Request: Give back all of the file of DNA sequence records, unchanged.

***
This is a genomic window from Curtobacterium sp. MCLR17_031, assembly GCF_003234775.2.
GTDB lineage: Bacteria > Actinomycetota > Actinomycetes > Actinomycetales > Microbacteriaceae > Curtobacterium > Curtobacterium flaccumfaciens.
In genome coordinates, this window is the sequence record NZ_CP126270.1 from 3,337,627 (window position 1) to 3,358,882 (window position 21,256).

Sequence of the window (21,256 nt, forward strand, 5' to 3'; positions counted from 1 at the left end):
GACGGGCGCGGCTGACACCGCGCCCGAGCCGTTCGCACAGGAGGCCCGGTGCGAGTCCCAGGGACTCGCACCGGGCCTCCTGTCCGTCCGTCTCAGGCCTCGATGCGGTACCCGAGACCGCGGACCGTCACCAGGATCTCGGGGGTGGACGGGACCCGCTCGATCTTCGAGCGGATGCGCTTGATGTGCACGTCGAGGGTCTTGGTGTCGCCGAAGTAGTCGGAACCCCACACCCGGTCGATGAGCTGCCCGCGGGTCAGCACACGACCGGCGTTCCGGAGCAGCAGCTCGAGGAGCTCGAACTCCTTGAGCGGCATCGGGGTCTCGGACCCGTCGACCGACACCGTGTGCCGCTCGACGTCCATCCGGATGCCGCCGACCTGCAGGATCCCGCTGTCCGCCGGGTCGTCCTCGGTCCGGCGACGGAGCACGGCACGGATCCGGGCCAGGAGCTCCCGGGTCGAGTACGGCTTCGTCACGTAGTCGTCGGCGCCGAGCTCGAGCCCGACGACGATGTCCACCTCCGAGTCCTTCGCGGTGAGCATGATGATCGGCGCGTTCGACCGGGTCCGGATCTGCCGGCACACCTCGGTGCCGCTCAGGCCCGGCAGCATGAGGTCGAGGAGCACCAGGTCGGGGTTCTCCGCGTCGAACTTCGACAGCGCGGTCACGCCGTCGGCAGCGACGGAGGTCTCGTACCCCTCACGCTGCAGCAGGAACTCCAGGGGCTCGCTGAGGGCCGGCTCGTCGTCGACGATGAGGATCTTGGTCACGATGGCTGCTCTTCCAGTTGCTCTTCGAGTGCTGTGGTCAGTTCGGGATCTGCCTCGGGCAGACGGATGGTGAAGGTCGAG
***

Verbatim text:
This is a genomic window from Curtobacterium sp. MCLR17_031, assembly GCF_003234775.2.
GTDB lineage: Bacteria > Actinomycetota > Actinomycetes > Actinomycetales > Microbacteriaceae > Curtobacterium > Curtobacterium flaccumfaciens.
In genome coordinates, this window is the sequence record NZ_CP126270.1 from 3,337,627 (window position 1) to 3,358,882 (window position 21,256).

Sequence of the window (21,256 nt, forward strand, 5' to 3'; positions counted from 1 at the left end):
GACGGGCGCGGCTGACACCGCGCCCGAGCCGTTCGCACAGGAGGCCCGGTGCGAGTCCCAGGGACTCGCACCGGGCCTCCTGTCCGTCCGTCTCAGGCCTCGATGCGGTACCCGAGACCGCGGACCGTCACCAGGATCTCGGGGGTGGACGGGACCCGCTCGATCTTCGAGCGGATGCGCTTGATGTGCACGTCGAGGGTCTTGGTGTCGCCGAAGTAGTCGGAACCCCACACCCGGTCGATGAGCTGCCCGCGGGTCAGCACACGACCGGCGTTCCGGAGCAGCAGCTCGAGGAGCTCGAACTCCTTGAGCGGCATCGGGGTCTCGGACCCGTCGACCGACACCGTGTGCCGCTCGACGTCCATCCGGATGCCGCCGACCTGCAGGATCCCGCTGTCCGCCGGGTCGTCCTCGGTCCGGCGACGGAGCACGGCACGGATCCGGGCCAGGAGCTCCCGGGTCGAGTACGGCTTCGTCACGTAGTCGTCGGCGCCGAGCTCGAGCCCGACGACGATGTCCACCTCCGAGTCCTTCGCGGTGAGCATGATGATCGGCGCGTTCGACCGGGTCCGGATCTGCCGGCACACCTCGGTGCCGCTCAGGCCCGGCAGCATGAGGTCGAGGAGCACCAGGTCGGGGTTCTCCGCGTCGAACTTCGACAGCGCGGTCACGCCGTCGGCAGCGACGGAGGTCTCGTACCCCTCACGCTGCAGCAGGAACTCCAGGGGCTCGCTGAGGGCCGGCTCGTCGTCGACGATGAGGATCTTGGTCACGATGGCTGCTCTTCCAGTTGCTCTTCGAGTGCTGTGGTCAGTTCGGGATCTGCCTCGGGCAGACGGATGGTGAAGGTCGAG